Conversations that Count — How do you know, Mom?

Zelda’s daughter asked her mother how to tell if he’s The One. The answer surprised her and instantly became her rule for knowing.  First in a series from Picture a Conversation™.    

Pablo Picasso

“I was getting ready for a date.  I really liked this guy and was kind of excited about going out with him again. Waiting for him to arrive, my mom was fiddling with the back waistband of my pants. Or maybe she was straightening my belt? I don’t  remember exactly, but she was sitting on my bed behind me and I was standing with my back to her.  She was talking to me with her cigarette dangling between her lips as usual.

‘How do you know, Mom?’ I asked.  ‘How do you know when you’ve met The One?  How did YOU know with dad?’  She stopped with the fiddling and backed away from me a bit.  I can still see her today.  She leaned onto one of her knees, took the cigarette out of of her mouth and exhaled a big cloud of smoke holding onto to it between her first two fingers.  She looked down at the floor for a bit then looked up at me.

‘You never know,’ she said. ‘It’s just a matter of what you’re willing to put up with.’ 

‘That’s it?’ I asked.

“That’s it,’ she said.

I was expecting a long answer filled with advice or maybe cautions. Or maybe to wait for some magical kind of feeling that transported me to I don’t know where, SOMETHING. But no. Just that one sentence.  It was so HER.  No BS, flowery words or magic. Just raw and straight the point.

I’ve kissed a lot of frogs in my time and even had a few close calls, I mean engagements.  About three years later I met my husband.  We dated for 7 years on and off before realizing that he was “my guy”.  We’ve been married now for eighteen years. My mom was right. It really IS ‘just a matter of what you’re willing to put up with.’ Magic and flowers don’t hurt either.”


(Craving the connection that only a face-to-face conversation can bring?  Head on over to our order page and give yourself the gift of conversation. Have a conversation that counted in your life? Email me — debra at pictureaconversation dot com)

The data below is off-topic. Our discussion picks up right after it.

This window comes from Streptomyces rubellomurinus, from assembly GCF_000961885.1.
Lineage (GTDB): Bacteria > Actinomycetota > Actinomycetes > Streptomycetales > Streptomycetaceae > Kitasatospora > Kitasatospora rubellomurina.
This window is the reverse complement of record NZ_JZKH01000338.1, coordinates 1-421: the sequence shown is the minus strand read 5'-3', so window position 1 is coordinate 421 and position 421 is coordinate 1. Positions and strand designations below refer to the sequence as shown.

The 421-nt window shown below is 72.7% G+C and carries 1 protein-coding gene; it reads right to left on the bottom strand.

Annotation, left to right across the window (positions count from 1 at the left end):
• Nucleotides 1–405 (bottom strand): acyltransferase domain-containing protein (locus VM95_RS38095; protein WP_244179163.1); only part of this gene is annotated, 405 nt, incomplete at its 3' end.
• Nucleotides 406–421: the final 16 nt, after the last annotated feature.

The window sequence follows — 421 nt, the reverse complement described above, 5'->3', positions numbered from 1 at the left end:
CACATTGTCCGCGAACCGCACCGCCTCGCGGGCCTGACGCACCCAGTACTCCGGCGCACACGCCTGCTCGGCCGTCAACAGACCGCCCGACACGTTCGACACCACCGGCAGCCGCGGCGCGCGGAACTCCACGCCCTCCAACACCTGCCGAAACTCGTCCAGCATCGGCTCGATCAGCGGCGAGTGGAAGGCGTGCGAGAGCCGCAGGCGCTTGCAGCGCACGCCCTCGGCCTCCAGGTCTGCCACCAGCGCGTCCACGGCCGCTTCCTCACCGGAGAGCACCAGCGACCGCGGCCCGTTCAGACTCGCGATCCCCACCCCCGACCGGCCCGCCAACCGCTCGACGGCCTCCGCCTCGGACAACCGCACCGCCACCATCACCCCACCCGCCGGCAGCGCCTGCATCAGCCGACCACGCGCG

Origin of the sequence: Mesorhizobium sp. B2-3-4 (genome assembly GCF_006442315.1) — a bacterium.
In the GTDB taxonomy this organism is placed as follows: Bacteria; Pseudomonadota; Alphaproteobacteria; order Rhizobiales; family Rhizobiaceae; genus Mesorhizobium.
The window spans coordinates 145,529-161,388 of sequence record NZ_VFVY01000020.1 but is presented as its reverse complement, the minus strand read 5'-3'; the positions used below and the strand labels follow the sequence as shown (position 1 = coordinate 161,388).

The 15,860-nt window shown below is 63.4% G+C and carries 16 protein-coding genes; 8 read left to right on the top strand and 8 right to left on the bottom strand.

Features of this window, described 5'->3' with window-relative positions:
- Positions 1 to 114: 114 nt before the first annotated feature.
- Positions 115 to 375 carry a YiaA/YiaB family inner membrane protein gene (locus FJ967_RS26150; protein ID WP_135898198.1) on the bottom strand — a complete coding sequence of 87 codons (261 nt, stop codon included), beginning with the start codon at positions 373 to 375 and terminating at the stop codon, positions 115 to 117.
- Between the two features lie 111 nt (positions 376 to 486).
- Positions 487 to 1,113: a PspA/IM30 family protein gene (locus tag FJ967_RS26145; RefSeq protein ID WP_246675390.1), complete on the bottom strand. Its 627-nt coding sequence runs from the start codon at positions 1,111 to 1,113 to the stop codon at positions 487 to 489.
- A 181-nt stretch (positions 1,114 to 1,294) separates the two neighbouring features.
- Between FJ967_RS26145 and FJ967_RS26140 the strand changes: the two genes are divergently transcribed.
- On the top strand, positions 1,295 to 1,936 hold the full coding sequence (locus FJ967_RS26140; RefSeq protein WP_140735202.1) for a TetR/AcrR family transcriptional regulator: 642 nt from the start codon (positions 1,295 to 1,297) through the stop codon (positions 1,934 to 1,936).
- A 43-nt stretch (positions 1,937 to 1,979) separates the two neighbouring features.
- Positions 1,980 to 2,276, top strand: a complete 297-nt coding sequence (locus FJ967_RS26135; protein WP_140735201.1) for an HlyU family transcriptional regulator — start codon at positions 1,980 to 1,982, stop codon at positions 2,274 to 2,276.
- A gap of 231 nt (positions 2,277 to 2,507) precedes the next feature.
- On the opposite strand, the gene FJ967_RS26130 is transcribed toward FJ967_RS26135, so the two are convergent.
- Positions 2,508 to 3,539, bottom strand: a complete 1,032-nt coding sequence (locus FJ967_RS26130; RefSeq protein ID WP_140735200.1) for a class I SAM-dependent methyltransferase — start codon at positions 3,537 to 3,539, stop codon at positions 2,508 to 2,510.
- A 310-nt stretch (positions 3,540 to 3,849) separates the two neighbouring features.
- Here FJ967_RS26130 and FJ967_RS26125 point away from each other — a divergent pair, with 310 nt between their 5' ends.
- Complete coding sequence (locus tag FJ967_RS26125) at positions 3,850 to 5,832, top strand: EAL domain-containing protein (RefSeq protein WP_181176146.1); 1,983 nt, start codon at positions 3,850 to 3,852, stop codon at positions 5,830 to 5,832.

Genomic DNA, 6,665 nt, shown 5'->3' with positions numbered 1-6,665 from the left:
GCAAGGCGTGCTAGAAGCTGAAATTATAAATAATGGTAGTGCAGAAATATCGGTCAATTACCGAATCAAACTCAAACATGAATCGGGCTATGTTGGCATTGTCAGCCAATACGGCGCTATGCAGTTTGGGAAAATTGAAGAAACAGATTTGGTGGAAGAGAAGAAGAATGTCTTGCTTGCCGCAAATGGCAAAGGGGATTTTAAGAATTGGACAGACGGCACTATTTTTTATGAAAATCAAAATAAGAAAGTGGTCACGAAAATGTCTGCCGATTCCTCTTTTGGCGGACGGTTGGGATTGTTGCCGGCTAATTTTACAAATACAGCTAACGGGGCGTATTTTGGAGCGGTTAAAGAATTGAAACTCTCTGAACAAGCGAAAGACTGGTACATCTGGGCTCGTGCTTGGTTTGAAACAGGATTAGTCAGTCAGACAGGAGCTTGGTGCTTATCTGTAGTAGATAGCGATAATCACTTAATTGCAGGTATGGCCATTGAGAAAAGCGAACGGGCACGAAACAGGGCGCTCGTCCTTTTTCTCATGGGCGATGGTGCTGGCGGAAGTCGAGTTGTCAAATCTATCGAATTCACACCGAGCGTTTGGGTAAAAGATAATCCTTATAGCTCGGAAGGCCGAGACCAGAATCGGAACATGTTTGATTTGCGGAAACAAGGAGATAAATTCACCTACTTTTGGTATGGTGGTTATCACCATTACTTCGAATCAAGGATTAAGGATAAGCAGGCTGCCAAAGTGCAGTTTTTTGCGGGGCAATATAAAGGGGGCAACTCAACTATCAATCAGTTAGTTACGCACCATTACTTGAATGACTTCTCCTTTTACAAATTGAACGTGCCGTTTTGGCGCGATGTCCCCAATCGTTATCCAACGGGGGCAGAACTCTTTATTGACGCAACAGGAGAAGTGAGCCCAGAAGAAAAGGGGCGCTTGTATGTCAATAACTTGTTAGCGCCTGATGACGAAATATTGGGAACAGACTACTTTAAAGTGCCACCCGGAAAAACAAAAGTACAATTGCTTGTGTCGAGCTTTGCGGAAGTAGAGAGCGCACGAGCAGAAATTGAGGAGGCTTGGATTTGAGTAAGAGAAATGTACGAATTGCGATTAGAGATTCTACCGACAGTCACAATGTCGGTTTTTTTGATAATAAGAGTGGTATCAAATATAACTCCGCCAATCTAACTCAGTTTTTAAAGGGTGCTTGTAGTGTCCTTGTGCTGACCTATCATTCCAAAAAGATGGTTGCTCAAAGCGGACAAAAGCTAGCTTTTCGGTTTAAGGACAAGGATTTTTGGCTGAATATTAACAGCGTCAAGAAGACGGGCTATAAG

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6 Enlightened Replies

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  1. Linda Trammell says:

    Thanks Deborah, for a wonderful new format, authenticity and vulnerability. My moment of knowing was when I realized “he” was as good a man as my Dad. Though my mother never would have said, “find one like your Dad”and psychologists would probably suggest I had “Daddy issues”. “He” was much younger than I, but had the kindness, work ethic, and respect for me that my father showed. Visiting them now 25 years later, Mom at last confided in me how lucky she was to have found a quality man like Dad.

  2. Judy vine says:

    Hard to appreciate this as reflecting a loving relationship

    • I didn’t take it in the same vein that you did, although I can also understand your perspective. I remember the pure joy that you and George found in one another; you simply basked within one another’s light. I can’t imagine that “putting up with” was ever a part of your and George’s song. Loving relationships take all forms and are self-defined by those within it. Thank you, as always, for taking the time to read and comment.

    • Holly R says:

      It sounds like the two had a fun relationship and frank conversations.
      Smacks of playful sarcasm with gritty truth woven in.
      To me anyway ❤

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